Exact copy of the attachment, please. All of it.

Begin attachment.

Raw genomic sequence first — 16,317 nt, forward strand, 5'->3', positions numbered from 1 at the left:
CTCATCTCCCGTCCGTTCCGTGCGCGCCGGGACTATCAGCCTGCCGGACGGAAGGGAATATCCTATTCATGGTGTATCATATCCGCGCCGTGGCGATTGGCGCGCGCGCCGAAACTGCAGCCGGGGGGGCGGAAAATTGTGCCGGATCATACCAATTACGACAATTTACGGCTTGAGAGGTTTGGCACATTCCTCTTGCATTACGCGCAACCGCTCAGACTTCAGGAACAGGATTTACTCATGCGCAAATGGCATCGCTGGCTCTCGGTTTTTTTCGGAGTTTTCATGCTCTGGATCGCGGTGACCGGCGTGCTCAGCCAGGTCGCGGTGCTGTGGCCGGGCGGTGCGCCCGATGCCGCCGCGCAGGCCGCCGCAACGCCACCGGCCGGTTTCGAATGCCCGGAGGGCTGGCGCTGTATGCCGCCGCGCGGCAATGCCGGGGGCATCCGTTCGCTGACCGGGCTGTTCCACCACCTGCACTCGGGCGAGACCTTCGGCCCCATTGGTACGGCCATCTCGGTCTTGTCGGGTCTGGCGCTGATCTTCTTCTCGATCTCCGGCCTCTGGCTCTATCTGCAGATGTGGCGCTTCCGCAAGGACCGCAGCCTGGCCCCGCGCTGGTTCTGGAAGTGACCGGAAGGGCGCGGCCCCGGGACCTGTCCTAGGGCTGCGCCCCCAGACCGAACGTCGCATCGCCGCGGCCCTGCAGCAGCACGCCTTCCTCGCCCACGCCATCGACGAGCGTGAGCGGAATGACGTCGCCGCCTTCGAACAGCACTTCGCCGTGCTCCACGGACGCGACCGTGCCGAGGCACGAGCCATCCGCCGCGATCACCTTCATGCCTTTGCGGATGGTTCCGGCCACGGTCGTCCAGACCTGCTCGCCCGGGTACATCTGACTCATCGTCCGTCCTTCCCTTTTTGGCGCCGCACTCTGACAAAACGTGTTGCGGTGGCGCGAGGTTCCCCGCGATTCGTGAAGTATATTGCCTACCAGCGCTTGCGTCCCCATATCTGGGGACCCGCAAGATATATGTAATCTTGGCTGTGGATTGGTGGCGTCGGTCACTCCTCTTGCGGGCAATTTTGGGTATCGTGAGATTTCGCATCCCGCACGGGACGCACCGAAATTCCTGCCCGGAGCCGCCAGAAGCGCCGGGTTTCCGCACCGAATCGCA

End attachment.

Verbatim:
Raw genomic sequence first — 16,317 nt, forward strand, 5'->3', positions numbered from 1 at the left:
CTCATCTCCCGTCCGTTCCGTGCGCGCCGGGACTATCAGCCTGCCGGACGGAAGGGAATATCCTATTCATGGTGTATCATATCCGCGCCGTGGCGATTGGCGCGCGCGCCGAAACTGCAGCCGGGGGGGCGGAAAATTGTGCCGGATCATACCAATTACGACAATTTACGGCTTGAGAGGTTTGGCACATTCCTCTTGCATTACGCGCAACCGCTCAGACTTCAGGAACAGGATTTACTCATGCGCAAATGGCATCGCTGGCTCTCGGTTTTTTTCGGAGTTTTCATGCTCTGGATCGCGGTGACCGGCGTGCTCAGCCAGGTCGCGGTGCTGTGGCCGGGCGGTGCGCCCGATGCCGCCGCGCAGGCCGCCGCAACGCCACCGGCCGGTTTCGAATGCCCGGAGGGCTGGCGCTGTATGCCGCCGCGCGGCAATGCCGGGGGCATCCGTTCGCTGACCGGGCTGTTCCACCACCTGCACTCGGGCGAGACCTTCGGCCCCATTGGTACGGCCATCTCGGTCTTGTCGGGTCTGGCGCTGATCTTCTTCTCGATCTCCGGCCTCTGGCTCTATCTGCAGATGTGGCGCTTCCGCAAGGACCGCAGCCTGGCCCCGCGCTGGTTCTGGAAGTGACCGGAAGGGCGCGGCCCCGGGACCTGTCCTAGGGCTGCGCCCCCAGACCGAACGTCGCATCGCCGCGGCCCTGCAGCAGCACGCCTTCCTCGCCCACGCCATCGACGAGCGTGAGCGGAATGACGTCGCCGCCTTCGAACAGCACTTCGCCGTGCTCCACGGACGCGACCGTGCCGAGGCACGAGCCATCCGCCGCGATCACCTTCATGCCTTTGCGGATGGTTCCGGCCACGGTCGTCCAGACCTGCTCGCCCGGGTACATCTGACTCATCGTCCGTCCTTCCCTTTTTGGCGCCGCACTCTGACAAAACGTGTTGCGGTGGCGCGAGGTTCCCCGCGATTCGTGAAGTATATTGCCTACCAGCGCTTGCGTCCCCATATCTGGGGACCCGCAAGATATATGTAATCTTGGCTGTGGATTGGTGGCGTCGGTCACTCCTCTTGCGGGCAATTTTGGGTATCGTGAGATTTCGCATCCCGCACGGGACGCACCGAAATTCCTGCCCGGAGCCGCCAGAAGCGCCGGGTTTCCGCACCGAATCGCA